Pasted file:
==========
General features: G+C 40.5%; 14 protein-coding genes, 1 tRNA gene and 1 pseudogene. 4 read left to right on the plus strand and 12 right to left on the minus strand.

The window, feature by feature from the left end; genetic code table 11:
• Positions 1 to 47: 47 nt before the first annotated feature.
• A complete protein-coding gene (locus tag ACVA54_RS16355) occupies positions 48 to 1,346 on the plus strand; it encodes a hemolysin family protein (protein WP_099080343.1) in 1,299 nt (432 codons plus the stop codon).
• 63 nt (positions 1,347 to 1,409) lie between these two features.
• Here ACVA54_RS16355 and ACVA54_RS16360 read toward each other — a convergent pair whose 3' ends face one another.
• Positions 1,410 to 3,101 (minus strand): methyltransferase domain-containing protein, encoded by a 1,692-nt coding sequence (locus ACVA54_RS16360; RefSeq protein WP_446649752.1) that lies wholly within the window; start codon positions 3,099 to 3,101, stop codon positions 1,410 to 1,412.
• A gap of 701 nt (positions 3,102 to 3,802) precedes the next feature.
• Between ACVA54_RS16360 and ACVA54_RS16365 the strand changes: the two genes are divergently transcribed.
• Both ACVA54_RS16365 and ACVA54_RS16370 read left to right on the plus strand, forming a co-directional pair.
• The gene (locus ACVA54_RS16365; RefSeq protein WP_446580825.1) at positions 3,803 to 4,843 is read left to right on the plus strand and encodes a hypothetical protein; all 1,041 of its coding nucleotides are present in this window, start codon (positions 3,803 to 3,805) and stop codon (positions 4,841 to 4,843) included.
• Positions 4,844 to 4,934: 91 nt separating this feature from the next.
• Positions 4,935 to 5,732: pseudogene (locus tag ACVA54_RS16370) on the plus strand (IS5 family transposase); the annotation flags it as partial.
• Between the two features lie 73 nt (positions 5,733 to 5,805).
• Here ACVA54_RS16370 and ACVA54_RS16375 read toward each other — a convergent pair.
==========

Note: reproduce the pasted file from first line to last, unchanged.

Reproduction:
General features: G+C 40.5%; 14 protein-coding genes, 1 tRNA gene and 1 pseudogene. 4 read left to right on the plus strand and 12 right to left on the minus strand.

The window, feature by feature from the left end; genetic code table 11:
• Positions 1 to 47: 47 nt before the first annotated feature.
• A complete protein-coding gene (locus tag ACVA54_RS16355) occupies positions 48 to 1,346 on the plus strand; it encodes a hemolysin family protein (protein WP_099080343.1) in 1,299 nt (432 codons plus the stop codon).
• 63 nt (positions 1,347 to 1,409) lie between these two features.
• Here ACVA54_RS16355 and ACVA54_RS16360 read toward each other — a convergent pair whose 3' ends face one another.
• Positions 1,410 to 3,101 (minus strand): methyltransferase domain-containing protein, encoded by a 1,692-nt coding sequence (locus ACVA54_RS16360; RefSeq protein WP_446649752.1) that lies wholly within the window; start codon positions 3,099 to 3,101, stop codon positions 1,410 to 1,412.
• A gap of 701 nt (positions 3,102 to 3,802) precedes the next feature.
• Between ACVA54_RS16360 and ACVA54_RS16365 the strand changes: the two genes are divergently transcribed.
• Both ACVA54_RS16365 and ACVA54_RS16370 read left to right on the plus strand, forming a co-directional pair.
• The gene (locus ACVA54_RS16365; RefSeq protein WP_446580825.1) at positions 3,803 to 4,843 is read left to right on the plus strand and encodes a hypothetical protein; all 1,041 of its coding nucleotides are present in this window, start codon (positions 3,803 to 3,805) and stop codon (positions 4,841 to 4,843) included.
• Positions 4,844 to 4,934: 91 nt separating this feature from the next.
• Positions 4,935 to 5,732: pseudogene (locus tag ACVA54_RS16370) on the plus strand (IS5 family transposase); the annotation flags it as partial.
• Between the two features lie 73 nt (positions 5,733 to 5,805).
• Here ACVA54_RS16370 and ACVA54_RS16375 read toward each other — a convergent pair.